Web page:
When she came to Hudson County, she stayed with a friend in Weehawken until the landlord said she had to leave. That’s when she began staying in hotel rooms, which ate up all of the savings meant for relocation expenses.
When she finally found a two-bedroom apartment in West New York for $1,250 a month (not including utilities), West New York Housing Authority Director Robert DiVincent told her she could not use the voucher. He told her she had to find an apartment for $1,200, utilities included, or the voucher would not be honored.
Then, housing officials also said there were other problems with the transfer of her voucher. Officials also called the Division of Youth and Family Services.
Under federal law, a Section 8 housing voucher will cover most or all of a family’s rent, depending on the family’s income and the amount of the rent. But there are limits as to how much a family can spend.

Housing officials change their tune

DiVincent said Monday that it turns out that Johnson was not eligible to rent the $1,250 apartment.
He said that a certain law about vouchers only applied to new recipients of the voucher, not to Johnson. But at first, he said, he thought she was a new recipient. He also cited other oversights regarding matters related to her case.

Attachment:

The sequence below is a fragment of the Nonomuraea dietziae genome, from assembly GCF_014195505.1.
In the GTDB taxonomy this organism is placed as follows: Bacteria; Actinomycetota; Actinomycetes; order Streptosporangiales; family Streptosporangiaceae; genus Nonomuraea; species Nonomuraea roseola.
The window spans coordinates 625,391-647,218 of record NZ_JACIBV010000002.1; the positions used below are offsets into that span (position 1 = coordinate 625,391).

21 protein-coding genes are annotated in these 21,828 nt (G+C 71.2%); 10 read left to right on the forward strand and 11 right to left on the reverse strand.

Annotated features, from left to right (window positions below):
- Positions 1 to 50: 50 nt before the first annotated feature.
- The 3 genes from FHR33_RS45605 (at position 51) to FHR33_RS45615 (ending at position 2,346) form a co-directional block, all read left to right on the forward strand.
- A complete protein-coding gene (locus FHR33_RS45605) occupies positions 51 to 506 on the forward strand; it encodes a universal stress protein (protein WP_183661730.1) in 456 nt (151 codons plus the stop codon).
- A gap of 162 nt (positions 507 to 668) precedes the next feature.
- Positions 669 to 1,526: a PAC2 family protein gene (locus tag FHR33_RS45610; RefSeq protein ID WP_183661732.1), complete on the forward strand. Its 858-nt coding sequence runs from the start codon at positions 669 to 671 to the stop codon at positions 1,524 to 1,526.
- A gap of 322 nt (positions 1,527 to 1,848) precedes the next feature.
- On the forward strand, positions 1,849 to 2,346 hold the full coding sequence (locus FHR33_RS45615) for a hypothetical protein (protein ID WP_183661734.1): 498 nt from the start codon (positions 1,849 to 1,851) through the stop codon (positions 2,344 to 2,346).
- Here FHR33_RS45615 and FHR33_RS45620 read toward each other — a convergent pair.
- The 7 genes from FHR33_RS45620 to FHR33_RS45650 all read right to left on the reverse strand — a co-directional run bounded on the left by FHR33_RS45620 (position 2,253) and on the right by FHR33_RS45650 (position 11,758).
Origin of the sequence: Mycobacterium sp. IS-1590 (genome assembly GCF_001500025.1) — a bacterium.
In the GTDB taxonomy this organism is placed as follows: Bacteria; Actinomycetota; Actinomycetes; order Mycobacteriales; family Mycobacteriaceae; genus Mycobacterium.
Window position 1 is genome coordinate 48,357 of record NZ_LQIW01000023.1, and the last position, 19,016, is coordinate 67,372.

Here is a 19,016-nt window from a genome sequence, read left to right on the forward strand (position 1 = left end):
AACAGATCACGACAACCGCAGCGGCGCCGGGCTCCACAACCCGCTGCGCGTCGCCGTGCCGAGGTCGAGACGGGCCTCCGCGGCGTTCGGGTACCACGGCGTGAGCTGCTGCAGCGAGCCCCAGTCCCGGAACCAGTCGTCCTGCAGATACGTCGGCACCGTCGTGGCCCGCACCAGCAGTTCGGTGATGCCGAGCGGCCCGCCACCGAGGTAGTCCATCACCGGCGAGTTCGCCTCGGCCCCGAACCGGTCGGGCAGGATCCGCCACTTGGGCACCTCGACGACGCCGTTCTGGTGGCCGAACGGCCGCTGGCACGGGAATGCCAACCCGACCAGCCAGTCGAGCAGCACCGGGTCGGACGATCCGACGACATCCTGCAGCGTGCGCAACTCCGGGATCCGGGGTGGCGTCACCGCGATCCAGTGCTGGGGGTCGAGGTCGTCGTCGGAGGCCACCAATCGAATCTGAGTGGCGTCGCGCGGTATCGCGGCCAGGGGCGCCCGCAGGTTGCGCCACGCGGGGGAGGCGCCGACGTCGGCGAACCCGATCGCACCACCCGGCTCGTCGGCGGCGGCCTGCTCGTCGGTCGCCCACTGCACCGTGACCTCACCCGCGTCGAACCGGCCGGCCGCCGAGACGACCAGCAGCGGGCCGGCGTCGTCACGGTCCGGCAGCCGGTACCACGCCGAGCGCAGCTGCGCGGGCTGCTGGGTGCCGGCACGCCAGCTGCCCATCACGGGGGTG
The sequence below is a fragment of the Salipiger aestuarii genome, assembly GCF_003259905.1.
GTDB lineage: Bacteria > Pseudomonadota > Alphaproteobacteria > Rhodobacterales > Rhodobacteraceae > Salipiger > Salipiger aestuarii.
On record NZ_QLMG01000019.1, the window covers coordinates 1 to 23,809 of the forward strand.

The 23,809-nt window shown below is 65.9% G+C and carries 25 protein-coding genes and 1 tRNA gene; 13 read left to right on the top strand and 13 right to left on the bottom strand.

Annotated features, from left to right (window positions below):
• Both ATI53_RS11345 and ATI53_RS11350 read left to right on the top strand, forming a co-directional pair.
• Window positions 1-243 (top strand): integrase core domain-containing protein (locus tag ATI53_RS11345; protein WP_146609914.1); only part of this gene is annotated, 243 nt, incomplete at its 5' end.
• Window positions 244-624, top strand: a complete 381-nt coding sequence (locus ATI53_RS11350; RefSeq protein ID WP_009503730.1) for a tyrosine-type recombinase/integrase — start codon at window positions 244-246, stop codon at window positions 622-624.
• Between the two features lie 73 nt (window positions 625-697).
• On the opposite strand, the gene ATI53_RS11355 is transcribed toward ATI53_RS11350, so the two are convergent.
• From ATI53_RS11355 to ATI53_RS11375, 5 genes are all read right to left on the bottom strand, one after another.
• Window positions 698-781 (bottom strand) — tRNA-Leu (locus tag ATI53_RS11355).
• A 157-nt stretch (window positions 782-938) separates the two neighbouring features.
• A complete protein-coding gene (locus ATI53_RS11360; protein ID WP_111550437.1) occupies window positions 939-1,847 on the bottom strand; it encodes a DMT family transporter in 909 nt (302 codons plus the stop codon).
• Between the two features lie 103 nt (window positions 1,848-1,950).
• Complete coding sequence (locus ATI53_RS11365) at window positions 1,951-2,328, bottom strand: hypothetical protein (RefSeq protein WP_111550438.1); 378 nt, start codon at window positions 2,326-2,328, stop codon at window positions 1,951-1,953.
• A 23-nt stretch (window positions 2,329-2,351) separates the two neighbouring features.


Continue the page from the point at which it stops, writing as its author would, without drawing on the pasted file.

In last week’s article, Johnson had alleged that a housing official had encouraged her to make a side deal with landlords to make her paperwork reflect a $1,200 rent even if it was higher.
In response, DiVincent said last week, “I’ve negotiated with landlords and they’ve accepted lower rents before. You can still talk to landlords — if they’re already that close, as in Johnson’s case, they may be willing to lower the rent.”
Before last weekend’s Reporter came out, Johnson called several local shelters looking for a place to stay with her children, but every organization she called was full. Many locations told her to call back each day to check for availability, but each time, she had no luck.
She managed to convince the Days Inn that she would pay her bills once her child support and other checks came in.

Expediting the process

The situation improved after an article about Johnson ran in the Reporter last weekend.
Many locals e-mailed the Reporter or e-mailed Johnson personally asking how they could help.
Johnson also said a bunch of mothers in similar situations reached out to her to share their stories and offer advice.
She said that the chairman of the Hudson County Teenage Republicans, Demetrius Terry of Jersey City, called to ask how he could help and offered to try and find friends who could look after her dog.